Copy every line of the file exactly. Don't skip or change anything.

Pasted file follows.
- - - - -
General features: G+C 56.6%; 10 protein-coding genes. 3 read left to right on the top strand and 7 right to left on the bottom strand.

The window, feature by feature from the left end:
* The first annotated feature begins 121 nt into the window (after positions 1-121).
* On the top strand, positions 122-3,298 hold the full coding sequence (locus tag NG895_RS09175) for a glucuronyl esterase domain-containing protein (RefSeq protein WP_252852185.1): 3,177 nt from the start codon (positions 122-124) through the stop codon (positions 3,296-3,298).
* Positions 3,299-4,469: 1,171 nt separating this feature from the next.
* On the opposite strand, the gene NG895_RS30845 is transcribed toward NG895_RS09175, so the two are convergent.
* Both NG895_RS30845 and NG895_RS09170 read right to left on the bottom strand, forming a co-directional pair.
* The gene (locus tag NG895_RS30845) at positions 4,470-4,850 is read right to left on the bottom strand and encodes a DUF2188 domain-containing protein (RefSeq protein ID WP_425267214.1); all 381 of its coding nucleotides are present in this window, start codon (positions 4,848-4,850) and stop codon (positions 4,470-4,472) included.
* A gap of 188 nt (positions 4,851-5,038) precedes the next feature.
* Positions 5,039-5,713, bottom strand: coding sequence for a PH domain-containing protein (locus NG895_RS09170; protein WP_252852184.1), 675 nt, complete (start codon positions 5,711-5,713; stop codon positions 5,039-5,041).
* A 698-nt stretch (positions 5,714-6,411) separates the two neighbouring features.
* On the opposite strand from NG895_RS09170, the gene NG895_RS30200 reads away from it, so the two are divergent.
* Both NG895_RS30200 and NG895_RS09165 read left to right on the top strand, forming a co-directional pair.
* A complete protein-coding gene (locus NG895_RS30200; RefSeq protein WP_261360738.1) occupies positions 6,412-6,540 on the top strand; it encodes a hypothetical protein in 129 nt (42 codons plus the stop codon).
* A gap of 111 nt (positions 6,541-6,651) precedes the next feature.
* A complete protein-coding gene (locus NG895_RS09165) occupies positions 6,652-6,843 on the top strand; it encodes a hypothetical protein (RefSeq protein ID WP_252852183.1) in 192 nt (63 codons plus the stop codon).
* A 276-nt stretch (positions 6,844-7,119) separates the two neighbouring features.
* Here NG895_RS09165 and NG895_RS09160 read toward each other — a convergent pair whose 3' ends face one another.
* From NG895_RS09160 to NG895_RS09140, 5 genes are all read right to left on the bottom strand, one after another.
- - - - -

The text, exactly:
General features: G+C 56.6%; 10 protein-coding genes. 3 read left to right on the top strand and 7 right to left on the bottom strand.

The window, feature by feature from the left end:
* The first annotated feature begins 121 nt into the window (after positions 1-121).
* On the top strand, positions 122-3,298 hold the full coding sequence (locus tag NG895_RS09175) for a glucuronyl esterase domain-containing protein (RefSeq protein WP_252852185.1): 3,177 nt from the start codon (positions 122-124) through the stop codon (positions 3,296-3,298).
* Positions 3,299-4,469: 1,171 nt separating this feature from the next.
* On the opposite strand, the gene NG895_RS30845 is transcribed toward NG895_RS09175, so the two are convergent.
* Both NG895_RS30845 and NG895_RS09170 read right to left on the bottom strand, forming a co-directional pair.
* The gene (locus tag NG895_RS30845) at positions 4,470-4,850 is read right to left on the bottom strand and encodes a DUF2188 domain-containing protein (RefSeq protein ID WP_425267214.1); all 381 of its coding nucleotides are present in this window, start codon (positions 4,848-4,850) and stop codon (positions 4,470-4,472) included.
* A gap of 188 nt (positions 4,851-5,038) precedes the next feature.
* Positions 5,039-5,713, bottom strand: coding sequence for a PH domain-containing protein (locus NG895_RS09170; protein WP_252852184.1), 675 nt, complete (start codon positions 5,711-5,713; stop codon positions 5,039-5,041).
* A 698-nt stretch (positions 5,714-6,411) separates the two neighbouring features.
* On the opposite strand from NG895_RS09170, the gene NG895_RS30200 reads away from it, so the two are divergent.
* Both NG895_RS30200 and NG895_RS09165 read left to right on the top strand, forming a co-directional pair.
* A complete protein-coding gene (locus NG895_RS30200; RefSeq protein WP_261360738.1) occupies positions 6,412-6,540 on the top strand; it encodes a hypothetical protein in 129 nt (42 codons plus the stop codon).
* A gap of 111 nt (positions 6,541-6,651) precedes the next feature.
* A complete protein-coding gene (locus NG895_RS09165) occupies positions 6,652-6,843 on the top strand; it encodes a hypothetical protein (RefSeq protein ID WP_252852183.1) in 192 nt (63 codons plus the stop codon).
* A 276-nt stretch (positions 6,844-7,119) separates the two neighbouring features.
* Here NG895_RS09165 and NG895_RS09160 read toward each other — a convergent pair whose 3' ends face one another.
* From NG895_RS09160 to NG895_RS09140, 5 genes are all read right to left on the bottom strand, one after another.